Welcome to My Living Novel

In my world, the plot is always thickening.

Sunday, July 31, 2005

Lenny and Me

Can I say enough how much I love Mr. Lenney Kravitz. He opened my heart and ears to a whole new world of music when I was 13 years old, and I can't help but to be eternally grateful for all that he's done for me. Especially, classic Lenny songs such as "I Built this Garden for Us" and "Circus," which are still my anthem for love and life. And though I do appreciate his newer records, they will never quite capture the same place in my heart as his older records of perfection.

I know you're probably thinking that I really met Lenny in person. Many people have, but unfortunately I've never had the honor of standing face to face with the man. This is merely a wax sculpture from the Madame Tussaud's museum in London, but I girl can dream can't she?

Anyway, Lenny was my start of something good. He along with artists such as Alanis Morrisette and Jamiroquai got me out of my rap and R & B slump and broaden my horizons into new genres. Now, I'm as worldly as they come. I try to experience every type of music with unbiased ears. Living in Nashville for example, there is a plethora of country music bars and nightclubs to explore. My favorite so far in the Bluegrass Inn. Every time I go in there I always wind up dancing in circles with some random older man. They are always the most pleasant of characters, and I can't help but to have a ball swing dancing and moving to that honky tonk beat. Though I've always resisted liking country music, it's slowing growing on me.

I believe that I owe this wondrous evolution of tastes to the very eclectic and versatile styles of Mr. Kravitz. He influenced me the become the free spirit, open-minded, open-eared character that I am. And that's something that you can't help but sing about.

Thursday, July 28, 2005

This is Only the Beginning

My hands at the age of two were holding a pair of diapers telling my mother that it’s time for a changing. I take pride in the fact that I was late to potty train. It’s not because I was unable, but simply because I was too frightened to take the whole bathroom on by myself. The bathroom is a scary place. You’re truly all alone in the bathroom. If anything goes wrong while you’re in there and you are forced to call another person in to help you, it is by far the most embarrassing experience. Take to account the bodily functions you perform in the bathroom, such as the peeing, defecating, bleeding, throwing up, and butting-nakedness. It’s not a pretty picture.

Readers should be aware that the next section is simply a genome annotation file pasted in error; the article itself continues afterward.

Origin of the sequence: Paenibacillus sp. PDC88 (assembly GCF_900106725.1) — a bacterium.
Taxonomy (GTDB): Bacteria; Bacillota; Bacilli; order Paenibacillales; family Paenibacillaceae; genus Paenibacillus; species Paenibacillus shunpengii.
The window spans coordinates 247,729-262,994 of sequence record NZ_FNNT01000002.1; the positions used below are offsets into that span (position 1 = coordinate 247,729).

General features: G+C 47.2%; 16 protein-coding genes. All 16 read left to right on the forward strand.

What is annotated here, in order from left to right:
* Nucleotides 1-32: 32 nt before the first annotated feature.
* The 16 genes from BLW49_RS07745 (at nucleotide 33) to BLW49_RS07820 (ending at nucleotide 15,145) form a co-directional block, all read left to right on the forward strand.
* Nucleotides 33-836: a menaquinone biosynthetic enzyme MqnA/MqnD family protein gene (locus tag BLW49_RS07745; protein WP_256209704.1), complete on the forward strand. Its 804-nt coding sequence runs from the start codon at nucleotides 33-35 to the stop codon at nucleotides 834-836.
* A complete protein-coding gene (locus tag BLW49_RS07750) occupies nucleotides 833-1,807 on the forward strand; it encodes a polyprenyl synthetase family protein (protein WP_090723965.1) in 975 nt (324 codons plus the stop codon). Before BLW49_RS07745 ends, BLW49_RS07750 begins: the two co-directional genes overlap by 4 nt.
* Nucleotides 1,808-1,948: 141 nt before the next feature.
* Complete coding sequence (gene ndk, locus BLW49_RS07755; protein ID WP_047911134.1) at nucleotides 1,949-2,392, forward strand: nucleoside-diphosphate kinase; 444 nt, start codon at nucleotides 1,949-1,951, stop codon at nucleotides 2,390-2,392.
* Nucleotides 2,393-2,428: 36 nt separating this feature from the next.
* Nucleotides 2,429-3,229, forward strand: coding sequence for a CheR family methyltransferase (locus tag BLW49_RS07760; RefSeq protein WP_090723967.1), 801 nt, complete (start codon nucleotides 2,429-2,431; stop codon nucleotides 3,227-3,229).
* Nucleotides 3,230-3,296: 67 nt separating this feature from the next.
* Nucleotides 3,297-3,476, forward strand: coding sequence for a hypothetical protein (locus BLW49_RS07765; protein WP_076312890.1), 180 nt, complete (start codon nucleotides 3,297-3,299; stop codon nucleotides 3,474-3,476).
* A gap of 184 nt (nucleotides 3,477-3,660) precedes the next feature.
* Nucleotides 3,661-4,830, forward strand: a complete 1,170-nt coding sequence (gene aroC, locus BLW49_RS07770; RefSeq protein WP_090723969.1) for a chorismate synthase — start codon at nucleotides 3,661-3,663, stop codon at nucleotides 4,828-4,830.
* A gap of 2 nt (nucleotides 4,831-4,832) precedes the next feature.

And what if things didn’t go quite as you planned? What if the toilet decided to stop flushing right as you induced vomiting because you were stupid enough to mistake a can of hairspray for whip-cream? What if it was your fault that the toilet was clogged because you threw too many used “flushable” tampons down the pipes? These things do happen and I must admit that it is quite embarrassing when they do. At the age of two, I was insightful enough to realize the hell a bathroom causes a person’s sanity, and I chose to avoid the whole situation and stay in diapers forever.

Of course this phase passed, as most phases do. I learned to be independent and go to the bathroom alone. Now that I’m 22 and just graduated from college last year, I’m dreading a new sort of independence. I’m supposed to be out on my own, and yet I just can’t quite get the hang of it. It’s not rocket science, I know, but it’s hard to figure out how to be happy on your own when you’ve always had you’re family around you to keep you company and to figuratively change that diaper when you needed them too.

I’m also so frustrated with the sheer boredom that is day to day life. No one warned me about it. Nobody told me that once you get out of school that your brain stops working because there is no one challenging you to see the opposing viewpoint. There is no more commentary on the subtle nuisances of academia. There’s no more anything. It’s cruel and inhumane punishment to spend your entire young life taking 6-8 subjects at a time, constantly having your brain jump from one subject to another. Then, once you get a job, it’s like your stuck in the same boring History of Amebas class for the next 5-10 years of your life. How can we expect our brains to stand still without going a touch crazy? How do we expect our brain to be so lively and diverse for our youth and then chain it down to our bed post for the rest of our adult lives? I just can’t figure that one out.

I’m, of course, still trying to figure out which field is right for me and which field I am qualified for, but I can’t help but to be discouraged. No matter what field I choose, there is that chance of boredom, and the fatigue that is rush hour traffic only to go to a job where I will do the same tasks I did yesterday and learn absolutely nothing. I keep telling myself to hold on for 30 seconds more, don’t give up, because your life can change so quickly. I’ve experienced it before to. Just as I was about to give up on life, I got a phone call that changed everything. So though I don’t have the answers yet, and I’m as confused as two-year old learning how to live without the security of diapers, I know that if I can just hold on for at least 30 seconds more, that it will make all the difference.